“The biggest challenge is union contracts where we have to fund the pensions and employee benefits, and that becomes a huge cost for the sector to bear,” Isaacs said. “And I think this is where we have to be mindful of what is the most important thing, and that is that we deliver some form of accountability to our seniors so that our care is being delivered, whether it’s private or public, in a manner where people have a quality of life and get the care and attention that they deserve.”

– with files from Paul Henderson in Chilliwack

BC legislatureSeniors

Get local stories you won't find anywhere else right to your inbox.
Sign up here

Just Posted

West Kootenay transfer stations and landfills will take essential garbage only during pandemic

Areas with curbside pickup should not use Grohman transfer station, RDCK says

Nelson and COVID-19: everything you need to know

Check this page for every local story related to the outbreak

6.5-magnitude earthquake in Idaho shakes the Kootenays

An earthquake was reportedly felt just before 5 p.m. throughout parts of B.C. and Alberta

Burning ban issued for Nelson area

All open burning is prohibited to reduce COVID-19 respiratory risk

LETTER: Health care workers are the unsung heroes of pandemic response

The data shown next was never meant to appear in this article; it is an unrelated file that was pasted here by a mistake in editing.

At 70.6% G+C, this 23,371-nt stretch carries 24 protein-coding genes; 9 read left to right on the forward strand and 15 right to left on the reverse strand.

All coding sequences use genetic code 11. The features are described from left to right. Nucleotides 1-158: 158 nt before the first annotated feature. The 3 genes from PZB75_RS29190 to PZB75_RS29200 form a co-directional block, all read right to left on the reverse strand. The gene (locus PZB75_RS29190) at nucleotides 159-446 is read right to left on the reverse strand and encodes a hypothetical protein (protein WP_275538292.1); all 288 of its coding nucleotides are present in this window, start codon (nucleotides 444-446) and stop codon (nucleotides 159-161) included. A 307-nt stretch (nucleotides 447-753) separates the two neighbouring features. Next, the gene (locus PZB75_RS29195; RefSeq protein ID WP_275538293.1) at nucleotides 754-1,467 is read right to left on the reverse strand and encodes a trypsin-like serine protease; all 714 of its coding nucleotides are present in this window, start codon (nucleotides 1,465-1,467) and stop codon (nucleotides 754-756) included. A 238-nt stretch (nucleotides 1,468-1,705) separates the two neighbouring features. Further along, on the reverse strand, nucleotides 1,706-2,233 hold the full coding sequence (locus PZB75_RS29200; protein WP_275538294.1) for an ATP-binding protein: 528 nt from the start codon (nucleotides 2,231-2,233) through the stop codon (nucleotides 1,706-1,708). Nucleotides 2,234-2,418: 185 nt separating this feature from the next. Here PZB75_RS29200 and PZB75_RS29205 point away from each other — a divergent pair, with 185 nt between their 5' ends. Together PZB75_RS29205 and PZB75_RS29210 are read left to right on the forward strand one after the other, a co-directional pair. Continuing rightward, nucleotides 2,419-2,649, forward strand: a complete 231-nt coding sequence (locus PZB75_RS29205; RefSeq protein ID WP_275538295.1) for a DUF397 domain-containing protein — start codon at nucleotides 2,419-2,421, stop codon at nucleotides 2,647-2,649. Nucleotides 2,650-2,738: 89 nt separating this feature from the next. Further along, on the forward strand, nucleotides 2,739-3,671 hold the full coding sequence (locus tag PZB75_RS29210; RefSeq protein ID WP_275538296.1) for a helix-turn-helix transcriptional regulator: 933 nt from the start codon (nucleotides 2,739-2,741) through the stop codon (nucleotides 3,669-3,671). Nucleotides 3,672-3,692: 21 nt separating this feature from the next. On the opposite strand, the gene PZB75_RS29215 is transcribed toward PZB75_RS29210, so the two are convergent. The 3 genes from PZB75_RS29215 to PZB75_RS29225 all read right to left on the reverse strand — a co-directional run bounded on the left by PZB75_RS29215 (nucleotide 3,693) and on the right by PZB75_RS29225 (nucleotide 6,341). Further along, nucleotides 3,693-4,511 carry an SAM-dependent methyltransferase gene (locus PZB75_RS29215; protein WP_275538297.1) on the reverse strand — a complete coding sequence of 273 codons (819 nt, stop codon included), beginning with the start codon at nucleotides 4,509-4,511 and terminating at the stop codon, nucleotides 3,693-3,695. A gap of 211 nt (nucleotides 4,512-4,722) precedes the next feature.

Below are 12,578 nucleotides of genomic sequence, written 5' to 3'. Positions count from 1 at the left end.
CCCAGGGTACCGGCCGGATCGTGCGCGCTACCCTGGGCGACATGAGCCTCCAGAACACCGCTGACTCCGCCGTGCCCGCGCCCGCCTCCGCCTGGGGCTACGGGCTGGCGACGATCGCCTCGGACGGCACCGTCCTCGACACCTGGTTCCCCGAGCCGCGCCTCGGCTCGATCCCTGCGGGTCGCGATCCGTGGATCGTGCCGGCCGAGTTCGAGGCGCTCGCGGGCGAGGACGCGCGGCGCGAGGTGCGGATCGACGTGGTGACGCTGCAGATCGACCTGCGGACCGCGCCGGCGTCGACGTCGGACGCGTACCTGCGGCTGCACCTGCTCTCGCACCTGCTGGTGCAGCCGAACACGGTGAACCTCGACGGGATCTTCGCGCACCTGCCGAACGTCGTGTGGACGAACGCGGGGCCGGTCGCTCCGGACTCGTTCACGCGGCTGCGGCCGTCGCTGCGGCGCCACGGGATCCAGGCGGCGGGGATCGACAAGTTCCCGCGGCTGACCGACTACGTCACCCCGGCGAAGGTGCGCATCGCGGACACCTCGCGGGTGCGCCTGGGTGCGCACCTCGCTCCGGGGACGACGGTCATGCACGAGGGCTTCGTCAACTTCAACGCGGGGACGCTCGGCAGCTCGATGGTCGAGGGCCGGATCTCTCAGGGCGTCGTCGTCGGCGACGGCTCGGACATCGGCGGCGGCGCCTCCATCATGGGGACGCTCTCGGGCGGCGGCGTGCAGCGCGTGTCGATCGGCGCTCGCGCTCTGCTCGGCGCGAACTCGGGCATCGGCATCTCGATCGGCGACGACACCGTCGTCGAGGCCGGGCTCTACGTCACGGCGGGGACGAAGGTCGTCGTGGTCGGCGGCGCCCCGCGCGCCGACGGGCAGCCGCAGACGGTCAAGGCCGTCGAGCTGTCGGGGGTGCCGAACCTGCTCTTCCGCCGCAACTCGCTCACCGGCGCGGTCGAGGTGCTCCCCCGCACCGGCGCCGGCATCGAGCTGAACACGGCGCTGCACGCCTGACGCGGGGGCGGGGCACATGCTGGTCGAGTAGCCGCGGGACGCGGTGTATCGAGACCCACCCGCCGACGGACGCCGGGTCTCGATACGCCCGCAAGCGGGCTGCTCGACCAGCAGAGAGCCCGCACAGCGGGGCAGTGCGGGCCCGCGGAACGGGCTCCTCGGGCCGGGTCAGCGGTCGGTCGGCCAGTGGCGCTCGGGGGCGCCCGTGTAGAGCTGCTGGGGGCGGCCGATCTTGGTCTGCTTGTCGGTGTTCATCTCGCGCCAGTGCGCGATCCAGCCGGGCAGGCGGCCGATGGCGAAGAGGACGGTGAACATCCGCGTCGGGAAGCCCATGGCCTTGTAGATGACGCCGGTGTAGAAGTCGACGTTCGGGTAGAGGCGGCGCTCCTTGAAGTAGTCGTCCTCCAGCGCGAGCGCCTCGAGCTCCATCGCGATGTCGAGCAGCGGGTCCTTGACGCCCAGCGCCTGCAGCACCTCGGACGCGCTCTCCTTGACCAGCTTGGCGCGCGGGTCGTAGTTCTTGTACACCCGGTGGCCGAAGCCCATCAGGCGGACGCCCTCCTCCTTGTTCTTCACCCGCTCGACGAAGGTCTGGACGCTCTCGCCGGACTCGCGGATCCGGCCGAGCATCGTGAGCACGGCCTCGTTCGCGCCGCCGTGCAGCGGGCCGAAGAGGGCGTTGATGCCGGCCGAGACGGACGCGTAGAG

It’s not only doctors and nurses, says Dr. Kevin McKechnie

First Nations, remote communities need special attention in pandemic, Freeland says

Health-care workers, seniors, Indigenous Peoples some of people most at risk, health officials say

Canada’s 75% wage subsidy is coming, but not for another six weeks: finance minister

Subsidy will cost Canada $71 billion, but push down cost of emergency benefit, Morneau said

Call before you dig into spring projects during isolation: BC 1 Call

BC 1 Call gives free checks for utilities in the area of a desired outdoor project

B.C.’s intersection speed cameras putting more tickets in the mail

One Nanaimo location delayed after speed limit reduced

B.C. records five new COVID-19 deaths, ‘zero chance’ life will return to normal in April

Province continue to have a recovery rate of about 50 per cent

High cost, limited coverage for asthma medicine a concern during COVID-19 pandemic

B.C. man says he skips puffs to save money, but others have it worse

B.C. man sick with COVID-19 calls it a ‘horrible disease’

Tim Green says he has ‘extreme coughing fits every hour’ to clear his lungs

Trudeau says Parliament needs to sit to pass expanded COVID-19 benefits

Wage subsidy program has been greatly expanded since it was first approved

UPDATE: Anti-tax group calls for MPs, senators to donate scheduled pay raises to charity

Bill C-30, adopted 15 years ago, mandates the salary and allowance increases each calendar year

Most Read